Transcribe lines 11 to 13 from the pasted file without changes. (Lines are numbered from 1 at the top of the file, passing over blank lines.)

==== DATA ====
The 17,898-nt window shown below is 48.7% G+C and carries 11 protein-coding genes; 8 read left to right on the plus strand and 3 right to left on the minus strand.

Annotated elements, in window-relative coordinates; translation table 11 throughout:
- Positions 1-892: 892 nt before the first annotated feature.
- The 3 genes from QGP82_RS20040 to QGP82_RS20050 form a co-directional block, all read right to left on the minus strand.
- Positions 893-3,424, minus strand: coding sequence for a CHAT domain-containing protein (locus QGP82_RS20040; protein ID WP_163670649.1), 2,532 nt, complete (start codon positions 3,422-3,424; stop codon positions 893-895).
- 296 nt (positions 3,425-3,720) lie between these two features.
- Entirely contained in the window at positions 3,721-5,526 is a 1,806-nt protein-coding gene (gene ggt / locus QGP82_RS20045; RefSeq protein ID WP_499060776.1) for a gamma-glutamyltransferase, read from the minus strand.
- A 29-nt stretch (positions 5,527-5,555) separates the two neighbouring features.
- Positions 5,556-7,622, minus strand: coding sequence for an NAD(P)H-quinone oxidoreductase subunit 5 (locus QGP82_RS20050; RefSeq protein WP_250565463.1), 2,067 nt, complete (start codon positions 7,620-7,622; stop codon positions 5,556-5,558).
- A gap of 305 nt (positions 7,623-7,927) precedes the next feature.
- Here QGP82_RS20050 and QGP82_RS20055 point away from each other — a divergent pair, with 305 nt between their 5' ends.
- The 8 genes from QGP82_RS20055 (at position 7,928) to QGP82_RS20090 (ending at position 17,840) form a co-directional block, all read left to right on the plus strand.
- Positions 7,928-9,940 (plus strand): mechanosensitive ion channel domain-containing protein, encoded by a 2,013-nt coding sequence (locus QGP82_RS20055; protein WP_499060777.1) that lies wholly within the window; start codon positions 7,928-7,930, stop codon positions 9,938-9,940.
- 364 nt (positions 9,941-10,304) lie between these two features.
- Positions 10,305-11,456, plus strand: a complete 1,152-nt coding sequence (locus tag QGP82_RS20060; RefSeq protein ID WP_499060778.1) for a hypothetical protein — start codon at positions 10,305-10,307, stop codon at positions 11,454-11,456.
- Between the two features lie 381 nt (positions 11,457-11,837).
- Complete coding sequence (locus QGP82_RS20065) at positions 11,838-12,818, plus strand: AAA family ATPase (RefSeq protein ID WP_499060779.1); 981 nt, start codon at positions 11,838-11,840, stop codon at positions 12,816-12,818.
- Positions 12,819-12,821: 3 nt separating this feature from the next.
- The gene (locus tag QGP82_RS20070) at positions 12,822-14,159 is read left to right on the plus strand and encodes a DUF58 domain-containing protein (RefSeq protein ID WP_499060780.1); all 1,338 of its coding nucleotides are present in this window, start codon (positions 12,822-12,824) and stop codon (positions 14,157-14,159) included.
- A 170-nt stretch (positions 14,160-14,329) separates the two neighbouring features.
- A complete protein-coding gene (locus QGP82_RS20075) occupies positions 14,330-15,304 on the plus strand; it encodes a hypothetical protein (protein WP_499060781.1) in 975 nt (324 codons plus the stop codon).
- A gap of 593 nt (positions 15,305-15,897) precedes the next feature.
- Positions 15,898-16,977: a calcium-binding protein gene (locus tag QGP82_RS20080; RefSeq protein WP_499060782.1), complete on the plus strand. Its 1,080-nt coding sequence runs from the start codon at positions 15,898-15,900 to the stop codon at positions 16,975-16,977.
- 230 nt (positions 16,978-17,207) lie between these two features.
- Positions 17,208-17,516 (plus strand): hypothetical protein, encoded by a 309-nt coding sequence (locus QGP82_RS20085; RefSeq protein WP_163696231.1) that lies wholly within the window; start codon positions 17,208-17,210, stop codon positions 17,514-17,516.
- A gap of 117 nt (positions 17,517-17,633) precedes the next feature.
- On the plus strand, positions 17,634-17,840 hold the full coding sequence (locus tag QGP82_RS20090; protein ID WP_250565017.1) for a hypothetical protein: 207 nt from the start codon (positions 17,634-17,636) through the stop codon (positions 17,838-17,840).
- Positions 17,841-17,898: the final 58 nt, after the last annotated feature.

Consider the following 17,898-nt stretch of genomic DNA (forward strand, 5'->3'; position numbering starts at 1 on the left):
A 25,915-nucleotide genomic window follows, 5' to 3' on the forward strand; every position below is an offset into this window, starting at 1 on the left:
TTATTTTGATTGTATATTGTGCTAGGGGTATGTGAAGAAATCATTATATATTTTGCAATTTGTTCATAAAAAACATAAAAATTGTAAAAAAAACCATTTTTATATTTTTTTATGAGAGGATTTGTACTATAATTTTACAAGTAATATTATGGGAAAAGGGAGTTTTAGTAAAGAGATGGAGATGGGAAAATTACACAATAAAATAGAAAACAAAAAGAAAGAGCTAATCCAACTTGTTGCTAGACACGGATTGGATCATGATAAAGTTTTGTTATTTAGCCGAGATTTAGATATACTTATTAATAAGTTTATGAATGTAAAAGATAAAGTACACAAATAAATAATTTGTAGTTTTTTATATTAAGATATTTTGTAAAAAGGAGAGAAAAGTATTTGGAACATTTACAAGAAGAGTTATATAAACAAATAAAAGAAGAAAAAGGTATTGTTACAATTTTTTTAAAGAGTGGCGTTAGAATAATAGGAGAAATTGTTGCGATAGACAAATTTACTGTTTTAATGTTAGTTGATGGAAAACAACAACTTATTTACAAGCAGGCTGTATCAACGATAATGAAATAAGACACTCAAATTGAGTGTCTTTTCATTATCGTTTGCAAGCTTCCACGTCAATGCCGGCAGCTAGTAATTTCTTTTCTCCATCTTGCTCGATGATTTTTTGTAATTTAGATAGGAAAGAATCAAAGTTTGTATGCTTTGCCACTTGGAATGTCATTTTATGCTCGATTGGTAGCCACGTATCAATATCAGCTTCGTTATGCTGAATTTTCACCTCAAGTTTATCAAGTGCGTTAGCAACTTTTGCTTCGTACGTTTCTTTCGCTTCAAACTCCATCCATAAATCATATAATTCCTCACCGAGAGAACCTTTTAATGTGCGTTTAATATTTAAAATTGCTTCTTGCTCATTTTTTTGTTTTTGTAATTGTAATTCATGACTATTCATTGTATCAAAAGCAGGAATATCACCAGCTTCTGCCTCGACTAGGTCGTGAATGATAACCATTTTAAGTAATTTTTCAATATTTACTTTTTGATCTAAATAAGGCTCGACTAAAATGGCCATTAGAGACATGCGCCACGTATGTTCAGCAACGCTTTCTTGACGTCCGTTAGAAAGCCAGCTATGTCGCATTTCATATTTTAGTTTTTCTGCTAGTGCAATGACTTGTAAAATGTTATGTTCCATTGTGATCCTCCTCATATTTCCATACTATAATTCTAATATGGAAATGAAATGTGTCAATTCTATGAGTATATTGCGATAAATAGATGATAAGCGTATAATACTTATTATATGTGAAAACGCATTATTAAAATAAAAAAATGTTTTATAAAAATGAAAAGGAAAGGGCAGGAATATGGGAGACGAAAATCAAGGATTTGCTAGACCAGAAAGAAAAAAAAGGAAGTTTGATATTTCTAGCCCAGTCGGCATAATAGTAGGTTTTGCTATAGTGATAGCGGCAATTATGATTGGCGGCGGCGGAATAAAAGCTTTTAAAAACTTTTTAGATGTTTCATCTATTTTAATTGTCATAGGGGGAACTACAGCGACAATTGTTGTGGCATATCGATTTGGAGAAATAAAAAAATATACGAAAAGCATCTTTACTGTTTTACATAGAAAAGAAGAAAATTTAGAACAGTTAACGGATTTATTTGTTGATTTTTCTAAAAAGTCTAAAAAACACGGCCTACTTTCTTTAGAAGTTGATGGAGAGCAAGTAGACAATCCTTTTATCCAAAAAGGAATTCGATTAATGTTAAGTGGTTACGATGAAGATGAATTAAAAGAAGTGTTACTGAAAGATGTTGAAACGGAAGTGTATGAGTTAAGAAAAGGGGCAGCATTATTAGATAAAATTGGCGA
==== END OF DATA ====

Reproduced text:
- Here QGP82_RS20050 and QGP82_RS20055 point away from each other — a divergent pair, with 305 nt between their 5' ends.
- The 8 genes from QGP82_RS20055 (at position 7,928) to QGP82_RS20090 (ending at position 17,840) form a co-directional block, all read left to right on the plus strand.
- Positions 7,928-9,940 (plus strand): mechanosensitive ion channel domain-containing protein, encoded by a 2,013-nt coding sequence (locus QGP82_RS20055; protein WP_499060777.1) that lies wholly within the window; start codon positions 7,928-7,930, stop codon positions 9,938-9,940.